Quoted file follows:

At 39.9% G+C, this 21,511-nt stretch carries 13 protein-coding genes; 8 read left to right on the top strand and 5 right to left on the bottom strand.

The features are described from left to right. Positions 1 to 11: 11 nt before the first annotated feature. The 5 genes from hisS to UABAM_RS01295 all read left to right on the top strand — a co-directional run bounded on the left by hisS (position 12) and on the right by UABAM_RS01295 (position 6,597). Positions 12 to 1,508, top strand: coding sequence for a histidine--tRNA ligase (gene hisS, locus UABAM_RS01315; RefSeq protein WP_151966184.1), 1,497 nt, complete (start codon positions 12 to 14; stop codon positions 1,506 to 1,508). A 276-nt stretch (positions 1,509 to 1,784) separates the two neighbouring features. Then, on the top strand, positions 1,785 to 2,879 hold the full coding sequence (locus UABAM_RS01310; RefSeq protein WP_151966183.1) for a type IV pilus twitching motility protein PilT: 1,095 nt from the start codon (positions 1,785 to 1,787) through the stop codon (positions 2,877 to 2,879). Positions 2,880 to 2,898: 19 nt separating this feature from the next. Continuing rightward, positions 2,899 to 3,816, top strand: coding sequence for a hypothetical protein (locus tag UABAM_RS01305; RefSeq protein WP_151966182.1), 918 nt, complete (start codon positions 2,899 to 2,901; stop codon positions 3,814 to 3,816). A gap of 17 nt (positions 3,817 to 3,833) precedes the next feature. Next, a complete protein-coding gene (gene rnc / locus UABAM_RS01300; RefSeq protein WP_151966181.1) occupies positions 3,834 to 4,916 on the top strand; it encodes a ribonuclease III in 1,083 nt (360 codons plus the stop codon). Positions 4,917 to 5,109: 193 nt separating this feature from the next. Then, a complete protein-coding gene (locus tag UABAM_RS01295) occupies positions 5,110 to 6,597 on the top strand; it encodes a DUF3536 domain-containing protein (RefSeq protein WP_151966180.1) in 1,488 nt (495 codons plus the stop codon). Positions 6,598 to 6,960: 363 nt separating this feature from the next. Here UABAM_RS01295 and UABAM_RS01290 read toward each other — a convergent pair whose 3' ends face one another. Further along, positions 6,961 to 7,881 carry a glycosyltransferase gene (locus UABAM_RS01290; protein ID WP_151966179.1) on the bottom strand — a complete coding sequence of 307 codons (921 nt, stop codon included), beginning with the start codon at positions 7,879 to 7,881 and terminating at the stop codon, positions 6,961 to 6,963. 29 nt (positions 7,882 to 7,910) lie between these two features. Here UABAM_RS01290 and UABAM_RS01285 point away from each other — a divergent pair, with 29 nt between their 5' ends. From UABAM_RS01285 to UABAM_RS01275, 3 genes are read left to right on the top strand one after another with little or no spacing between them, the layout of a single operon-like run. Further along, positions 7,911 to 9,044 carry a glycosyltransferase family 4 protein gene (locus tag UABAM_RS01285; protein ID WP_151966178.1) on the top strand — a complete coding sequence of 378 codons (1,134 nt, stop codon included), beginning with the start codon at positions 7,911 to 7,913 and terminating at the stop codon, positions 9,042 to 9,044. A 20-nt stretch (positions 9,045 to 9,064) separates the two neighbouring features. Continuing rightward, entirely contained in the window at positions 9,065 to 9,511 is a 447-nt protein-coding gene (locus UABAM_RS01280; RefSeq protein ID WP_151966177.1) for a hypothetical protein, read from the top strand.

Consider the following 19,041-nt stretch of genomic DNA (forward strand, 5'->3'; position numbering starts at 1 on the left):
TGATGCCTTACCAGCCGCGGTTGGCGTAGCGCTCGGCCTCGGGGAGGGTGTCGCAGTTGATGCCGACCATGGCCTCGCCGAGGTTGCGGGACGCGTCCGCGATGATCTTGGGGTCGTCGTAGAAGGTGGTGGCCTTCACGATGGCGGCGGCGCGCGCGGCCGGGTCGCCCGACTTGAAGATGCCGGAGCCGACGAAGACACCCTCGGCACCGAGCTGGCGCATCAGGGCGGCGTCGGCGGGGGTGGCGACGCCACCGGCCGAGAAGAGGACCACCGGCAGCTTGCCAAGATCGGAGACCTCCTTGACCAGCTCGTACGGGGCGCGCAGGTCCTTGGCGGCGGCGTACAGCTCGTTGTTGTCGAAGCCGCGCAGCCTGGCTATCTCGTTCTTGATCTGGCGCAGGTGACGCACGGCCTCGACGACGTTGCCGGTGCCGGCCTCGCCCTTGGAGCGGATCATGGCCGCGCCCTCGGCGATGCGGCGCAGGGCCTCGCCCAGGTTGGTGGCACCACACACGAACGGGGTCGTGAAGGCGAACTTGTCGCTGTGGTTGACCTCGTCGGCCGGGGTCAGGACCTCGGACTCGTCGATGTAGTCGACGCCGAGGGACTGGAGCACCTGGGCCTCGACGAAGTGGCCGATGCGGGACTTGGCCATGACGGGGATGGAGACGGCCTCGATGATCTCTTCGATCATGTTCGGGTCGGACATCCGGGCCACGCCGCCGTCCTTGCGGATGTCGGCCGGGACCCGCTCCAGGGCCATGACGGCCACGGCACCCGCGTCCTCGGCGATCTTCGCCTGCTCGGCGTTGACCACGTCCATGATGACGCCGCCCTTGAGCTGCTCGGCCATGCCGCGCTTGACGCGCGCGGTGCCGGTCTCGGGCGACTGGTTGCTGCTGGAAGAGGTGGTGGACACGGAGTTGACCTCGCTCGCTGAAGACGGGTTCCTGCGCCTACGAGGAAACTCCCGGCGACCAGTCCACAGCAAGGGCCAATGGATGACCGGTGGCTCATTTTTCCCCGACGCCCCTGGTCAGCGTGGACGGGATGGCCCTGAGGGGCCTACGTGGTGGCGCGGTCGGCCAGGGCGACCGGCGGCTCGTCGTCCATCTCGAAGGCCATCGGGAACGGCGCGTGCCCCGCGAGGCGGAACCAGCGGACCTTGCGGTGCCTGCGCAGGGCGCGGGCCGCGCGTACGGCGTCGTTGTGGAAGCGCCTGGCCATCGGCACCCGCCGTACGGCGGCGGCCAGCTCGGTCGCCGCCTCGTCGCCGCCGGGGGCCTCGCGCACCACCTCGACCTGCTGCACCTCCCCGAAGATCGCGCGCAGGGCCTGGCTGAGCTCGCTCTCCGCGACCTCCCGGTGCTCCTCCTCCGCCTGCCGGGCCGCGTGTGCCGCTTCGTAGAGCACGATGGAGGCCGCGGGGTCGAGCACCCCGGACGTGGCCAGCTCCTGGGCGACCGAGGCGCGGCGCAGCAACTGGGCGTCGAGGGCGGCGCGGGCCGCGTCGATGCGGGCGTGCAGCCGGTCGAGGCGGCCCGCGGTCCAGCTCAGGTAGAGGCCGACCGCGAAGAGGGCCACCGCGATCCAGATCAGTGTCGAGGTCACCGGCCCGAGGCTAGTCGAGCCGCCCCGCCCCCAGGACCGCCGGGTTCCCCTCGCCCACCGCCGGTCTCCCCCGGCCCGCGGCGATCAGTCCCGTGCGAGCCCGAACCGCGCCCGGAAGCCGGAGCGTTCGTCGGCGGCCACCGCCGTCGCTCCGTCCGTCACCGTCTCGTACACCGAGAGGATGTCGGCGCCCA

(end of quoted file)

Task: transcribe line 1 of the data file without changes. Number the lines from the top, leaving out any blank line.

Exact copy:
At 39.9% G+C, this 21,511-nt stretch carries 13 protein-coding genes; 8 read left to right on the top strand and 5 right to left on the bottom strand.